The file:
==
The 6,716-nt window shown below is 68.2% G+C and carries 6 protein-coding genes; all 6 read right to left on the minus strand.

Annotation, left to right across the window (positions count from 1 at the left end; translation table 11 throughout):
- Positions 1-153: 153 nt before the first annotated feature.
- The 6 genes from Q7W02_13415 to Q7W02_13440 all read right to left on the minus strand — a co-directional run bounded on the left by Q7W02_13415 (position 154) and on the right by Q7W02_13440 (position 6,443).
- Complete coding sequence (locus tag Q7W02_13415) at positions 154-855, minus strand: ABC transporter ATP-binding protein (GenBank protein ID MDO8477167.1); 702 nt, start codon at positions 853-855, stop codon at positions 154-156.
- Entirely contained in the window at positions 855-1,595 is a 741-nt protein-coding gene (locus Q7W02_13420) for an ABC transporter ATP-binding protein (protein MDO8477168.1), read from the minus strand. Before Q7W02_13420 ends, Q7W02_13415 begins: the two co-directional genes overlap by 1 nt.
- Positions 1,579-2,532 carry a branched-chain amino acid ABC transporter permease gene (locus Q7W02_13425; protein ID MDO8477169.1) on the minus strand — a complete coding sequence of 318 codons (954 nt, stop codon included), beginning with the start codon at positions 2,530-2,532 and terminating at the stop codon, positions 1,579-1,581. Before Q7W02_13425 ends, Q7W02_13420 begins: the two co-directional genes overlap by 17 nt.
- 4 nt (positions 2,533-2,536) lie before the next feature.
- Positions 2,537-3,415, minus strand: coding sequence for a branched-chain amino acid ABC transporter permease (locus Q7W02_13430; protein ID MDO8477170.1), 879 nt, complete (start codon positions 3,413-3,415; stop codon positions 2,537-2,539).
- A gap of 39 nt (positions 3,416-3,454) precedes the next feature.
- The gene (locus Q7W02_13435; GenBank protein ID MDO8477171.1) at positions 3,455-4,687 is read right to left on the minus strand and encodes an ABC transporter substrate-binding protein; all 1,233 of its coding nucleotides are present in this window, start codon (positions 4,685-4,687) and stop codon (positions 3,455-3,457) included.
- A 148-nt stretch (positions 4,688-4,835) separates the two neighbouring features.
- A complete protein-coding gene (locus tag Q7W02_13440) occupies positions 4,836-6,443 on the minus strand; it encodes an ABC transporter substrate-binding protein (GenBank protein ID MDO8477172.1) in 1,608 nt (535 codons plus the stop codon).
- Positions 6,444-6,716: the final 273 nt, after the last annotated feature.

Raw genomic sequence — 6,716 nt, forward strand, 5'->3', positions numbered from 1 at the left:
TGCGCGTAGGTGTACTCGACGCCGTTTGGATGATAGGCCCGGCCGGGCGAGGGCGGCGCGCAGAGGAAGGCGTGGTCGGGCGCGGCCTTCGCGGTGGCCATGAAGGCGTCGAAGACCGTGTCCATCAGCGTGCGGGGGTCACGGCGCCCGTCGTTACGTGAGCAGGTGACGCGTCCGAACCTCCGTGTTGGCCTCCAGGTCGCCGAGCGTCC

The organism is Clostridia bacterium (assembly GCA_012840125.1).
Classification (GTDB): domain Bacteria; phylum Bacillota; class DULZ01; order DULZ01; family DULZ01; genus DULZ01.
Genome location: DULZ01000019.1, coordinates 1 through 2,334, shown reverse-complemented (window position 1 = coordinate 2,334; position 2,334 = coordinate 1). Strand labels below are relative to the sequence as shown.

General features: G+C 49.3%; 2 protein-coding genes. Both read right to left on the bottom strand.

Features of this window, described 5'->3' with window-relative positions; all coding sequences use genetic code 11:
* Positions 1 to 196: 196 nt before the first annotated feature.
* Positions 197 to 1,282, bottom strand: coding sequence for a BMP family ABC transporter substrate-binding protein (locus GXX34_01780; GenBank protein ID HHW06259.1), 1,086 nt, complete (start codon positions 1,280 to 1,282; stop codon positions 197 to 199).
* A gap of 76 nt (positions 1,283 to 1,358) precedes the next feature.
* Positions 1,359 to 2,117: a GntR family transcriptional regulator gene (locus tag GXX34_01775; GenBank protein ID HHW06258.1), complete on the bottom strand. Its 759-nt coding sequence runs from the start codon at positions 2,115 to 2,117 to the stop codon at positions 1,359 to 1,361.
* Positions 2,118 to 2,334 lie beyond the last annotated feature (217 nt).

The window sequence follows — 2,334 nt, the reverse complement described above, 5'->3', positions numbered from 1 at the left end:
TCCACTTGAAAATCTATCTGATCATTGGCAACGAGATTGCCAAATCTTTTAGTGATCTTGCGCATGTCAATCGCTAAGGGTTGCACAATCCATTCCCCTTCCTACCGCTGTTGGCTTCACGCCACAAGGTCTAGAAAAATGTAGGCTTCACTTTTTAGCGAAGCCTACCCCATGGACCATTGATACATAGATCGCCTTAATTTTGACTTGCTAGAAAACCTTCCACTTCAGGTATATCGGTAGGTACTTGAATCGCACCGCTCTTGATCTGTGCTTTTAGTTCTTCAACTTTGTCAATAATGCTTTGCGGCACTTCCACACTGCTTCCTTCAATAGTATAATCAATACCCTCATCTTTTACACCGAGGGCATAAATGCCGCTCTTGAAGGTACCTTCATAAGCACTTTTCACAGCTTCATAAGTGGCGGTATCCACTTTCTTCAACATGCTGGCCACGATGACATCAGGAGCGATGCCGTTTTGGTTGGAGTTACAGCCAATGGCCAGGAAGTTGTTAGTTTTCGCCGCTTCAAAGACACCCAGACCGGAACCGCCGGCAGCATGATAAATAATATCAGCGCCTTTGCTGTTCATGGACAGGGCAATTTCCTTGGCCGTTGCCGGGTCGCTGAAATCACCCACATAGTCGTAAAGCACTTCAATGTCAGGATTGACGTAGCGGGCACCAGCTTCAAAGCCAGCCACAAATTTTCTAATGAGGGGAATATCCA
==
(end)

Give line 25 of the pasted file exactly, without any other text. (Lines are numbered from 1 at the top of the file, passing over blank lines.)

* Positions 1,359 to 2,117: a GntR family transcriptional regulator gene (locus tag GXX34_01775; GenBank protein ID HHW06258.1), complete on the bottom strand. Its 759-nt coding sequence runs from the start codon at positions 2,115 to 2,117 to the stop codon at positions 1,359 to 1,361.